SharePoint Portal Server is in beta testing. Microsoft plans to release the final version this summer, Ryan said. The company has not released pricing information.

Adding a server product to the Office System family could increase the legal scrutiny of Microsoft's business practices, analysts warned. The European Union continues an antitrust investigation into charges that Microsoft used its dominance in desktop software to gain a foothold in the server market.

"This (move) could be of concern for those who care about Microsoft's past antitrust (issues)," said Rich Gray a Menlo Park, Calif.-based antitrust attorney that closely follows the European Union investigation.

Gray said antitrust law enforcers would follow the move closely if "Microsoft's strategy is to use its full range of product offerings as part of a plan that reinforces barriers to entry around its monopoly product while extending the power of its monopoly into other product areas."

Upgrades on Microsoft's mind
The rebranding of SharePoint with Office highlights the longstanding problem Microsoft has with how to enhance the value of the productivity suite. Bulking up the features of this release is important because of the large number of businesses using older versions of the software.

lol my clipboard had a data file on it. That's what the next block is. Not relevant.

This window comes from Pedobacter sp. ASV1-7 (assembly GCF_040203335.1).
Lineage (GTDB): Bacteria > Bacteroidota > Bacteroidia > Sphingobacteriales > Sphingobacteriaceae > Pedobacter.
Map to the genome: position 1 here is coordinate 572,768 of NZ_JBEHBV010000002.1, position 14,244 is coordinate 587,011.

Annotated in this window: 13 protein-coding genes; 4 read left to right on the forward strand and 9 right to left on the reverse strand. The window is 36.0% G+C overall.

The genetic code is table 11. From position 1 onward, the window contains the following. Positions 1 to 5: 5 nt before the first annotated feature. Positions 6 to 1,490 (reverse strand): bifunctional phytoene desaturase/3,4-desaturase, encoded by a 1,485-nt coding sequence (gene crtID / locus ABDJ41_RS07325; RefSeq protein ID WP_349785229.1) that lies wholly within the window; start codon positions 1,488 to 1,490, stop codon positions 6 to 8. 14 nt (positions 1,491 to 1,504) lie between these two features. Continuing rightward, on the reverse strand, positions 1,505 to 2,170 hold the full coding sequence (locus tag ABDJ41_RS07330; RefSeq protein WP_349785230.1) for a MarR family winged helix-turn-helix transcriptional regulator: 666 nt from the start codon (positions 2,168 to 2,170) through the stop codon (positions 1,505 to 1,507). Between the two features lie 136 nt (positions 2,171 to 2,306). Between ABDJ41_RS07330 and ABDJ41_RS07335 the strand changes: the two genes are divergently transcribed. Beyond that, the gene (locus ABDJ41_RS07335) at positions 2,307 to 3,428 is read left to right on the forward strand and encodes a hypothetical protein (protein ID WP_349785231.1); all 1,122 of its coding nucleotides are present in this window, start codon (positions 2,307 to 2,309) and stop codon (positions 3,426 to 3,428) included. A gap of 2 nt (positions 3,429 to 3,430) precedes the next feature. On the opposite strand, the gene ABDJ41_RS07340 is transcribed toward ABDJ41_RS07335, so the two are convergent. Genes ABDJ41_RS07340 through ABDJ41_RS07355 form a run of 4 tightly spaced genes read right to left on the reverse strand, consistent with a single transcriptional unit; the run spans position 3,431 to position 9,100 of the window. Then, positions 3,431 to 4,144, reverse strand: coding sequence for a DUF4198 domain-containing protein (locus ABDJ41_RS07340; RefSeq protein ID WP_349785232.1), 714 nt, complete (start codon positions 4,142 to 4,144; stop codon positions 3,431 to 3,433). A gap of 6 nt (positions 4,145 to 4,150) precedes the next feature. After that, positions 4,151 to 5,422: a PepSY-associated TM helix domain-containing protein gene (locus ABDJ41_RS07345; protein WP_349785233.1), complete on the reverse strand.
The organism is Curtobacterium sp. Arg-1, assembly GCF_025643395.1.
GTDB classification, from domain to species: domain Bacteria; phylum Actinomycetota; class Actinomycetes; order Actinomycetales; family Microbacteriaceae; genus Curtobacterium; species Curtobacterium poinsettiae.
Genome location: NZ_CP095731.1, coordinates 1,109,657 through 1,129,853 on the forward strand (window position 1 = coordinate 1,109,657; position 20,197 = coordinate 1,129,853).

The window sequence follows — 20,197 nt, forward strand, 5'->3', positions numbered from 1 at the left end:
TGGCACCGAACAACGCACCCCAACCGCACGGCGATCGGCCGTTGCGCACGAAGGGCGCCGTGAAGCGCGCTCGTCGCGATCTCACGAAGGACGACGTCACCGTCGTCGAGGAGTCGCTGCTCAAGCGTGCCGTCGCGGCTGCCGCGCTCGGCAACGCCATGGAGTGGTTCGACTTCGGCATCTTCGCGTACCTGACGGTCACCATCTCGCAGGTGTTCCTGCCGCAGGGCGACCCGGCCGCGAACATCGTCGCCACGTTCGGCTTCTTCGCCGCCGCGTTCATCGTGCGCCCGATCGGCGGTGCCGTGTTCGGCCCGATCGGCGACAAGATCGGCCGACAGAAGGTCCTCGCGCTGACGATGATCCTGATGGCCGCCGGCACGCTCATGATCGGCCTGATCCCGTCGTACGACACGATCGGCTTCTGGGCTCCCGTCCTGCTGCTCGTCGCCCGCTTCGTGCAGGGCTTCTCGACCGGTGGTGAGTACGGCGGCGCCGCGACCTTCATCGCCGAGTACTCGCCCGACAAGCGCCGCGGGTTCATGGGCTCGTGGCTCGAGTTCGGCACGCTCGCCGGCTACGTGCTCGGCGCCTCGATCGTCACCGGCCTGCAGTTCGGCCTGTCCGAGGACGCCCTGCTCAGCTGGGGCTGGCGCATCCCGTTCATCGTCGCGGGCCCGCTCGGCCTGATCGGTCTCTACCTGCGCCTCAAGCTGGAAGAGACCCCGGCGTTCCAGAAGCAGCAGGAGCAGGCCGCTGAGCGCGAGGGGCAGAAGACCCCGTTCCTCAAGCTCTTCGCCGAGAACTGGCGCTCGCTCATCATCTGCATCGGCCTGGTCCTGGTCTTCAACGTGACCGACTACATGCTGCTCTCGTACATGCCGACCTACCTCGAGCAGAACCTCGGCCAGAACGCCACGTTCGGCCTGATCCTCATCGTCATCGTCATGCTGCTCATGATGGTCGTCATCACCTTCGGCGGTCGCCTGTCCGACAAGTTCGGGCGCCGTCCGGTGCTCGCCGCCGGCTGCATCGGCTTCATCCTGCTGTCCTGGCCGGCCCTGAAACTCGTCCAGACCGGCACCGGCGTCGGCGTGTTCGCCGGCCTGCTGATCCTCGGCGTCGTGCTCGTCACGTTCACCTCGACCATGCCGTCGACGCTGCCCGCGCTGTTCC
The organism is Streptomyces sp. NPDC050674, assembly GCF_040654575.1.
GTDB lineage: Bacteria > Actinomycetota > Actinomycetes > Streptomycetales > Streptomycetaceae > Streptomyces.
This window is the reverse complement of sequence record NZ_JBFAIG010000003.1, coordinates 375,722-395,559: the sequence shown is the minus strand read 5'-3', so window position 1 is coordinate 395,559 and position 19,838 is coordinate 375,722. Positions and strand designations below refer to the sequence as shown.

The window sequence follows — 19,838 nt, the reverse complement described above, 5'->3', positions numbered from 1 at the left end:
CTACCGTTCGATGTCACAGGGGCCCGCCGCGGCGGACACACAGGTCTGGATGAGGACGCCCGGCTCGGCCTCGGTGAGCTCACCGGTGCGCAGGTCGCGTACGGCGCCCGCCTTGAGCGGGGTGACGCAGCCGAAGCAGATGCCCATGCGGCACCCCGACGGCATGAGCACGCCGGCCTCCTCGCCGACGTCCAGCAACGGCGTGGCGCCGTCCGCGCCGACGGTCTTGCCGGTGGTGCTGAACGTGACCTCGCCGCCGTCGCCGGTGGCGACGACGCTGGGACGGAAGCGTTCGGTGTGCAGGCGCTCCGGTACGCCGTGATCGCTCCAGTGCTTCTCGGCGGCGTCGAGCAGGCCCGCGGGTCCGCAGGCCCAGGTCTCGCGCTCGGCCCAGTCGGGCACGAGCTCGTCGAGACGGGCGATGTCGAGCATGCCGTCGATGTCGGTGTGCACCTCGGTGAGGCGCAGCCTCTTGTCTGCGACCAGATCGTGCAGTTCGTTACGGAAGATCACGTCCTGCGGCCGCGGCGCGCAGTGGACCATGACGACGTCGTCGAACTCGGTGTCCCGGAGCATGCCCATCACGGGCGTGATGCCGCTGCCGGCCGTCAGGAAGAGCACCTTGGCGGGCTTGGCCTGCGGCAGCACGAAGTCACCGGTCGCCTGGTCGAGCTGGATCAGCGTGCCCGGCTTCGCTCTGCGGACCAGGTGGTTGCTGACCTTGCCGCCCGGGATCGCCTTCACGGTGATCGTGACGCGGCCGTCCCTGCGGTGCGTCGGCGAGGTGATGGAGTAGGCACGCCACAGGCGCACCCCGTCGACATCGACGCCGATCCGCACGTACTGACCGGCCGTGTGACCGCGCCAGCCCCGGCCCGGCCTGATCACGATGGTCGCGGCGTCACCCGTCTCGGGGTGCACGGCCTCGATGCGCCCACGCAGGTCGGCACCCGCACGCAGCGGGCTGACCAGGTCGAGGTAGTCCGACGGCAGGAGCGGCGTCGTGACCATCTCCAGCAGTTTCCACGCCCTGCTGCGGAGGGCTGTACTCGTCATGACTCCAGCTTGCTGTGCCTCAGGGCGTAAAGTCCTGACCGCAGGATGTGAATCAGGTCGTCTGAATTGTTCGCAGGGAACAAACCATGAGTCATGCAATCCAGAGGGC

A March study of 1,000 technology managers conducted by Yankee Group and integrator Sunbelt Software found that 32 percent of existing Office users plan to upgrade in the first 12 months after version 2003 ships. About 5 percent of earlier adopters run Office 95 and 44 percent use version 97, according to the study.

Because the market for Office is saturated, adding new features to the desktop software may not be enough to drive upgrades. The company is banking that adding more features from the server software to Office will make that suite more appealing to businesses.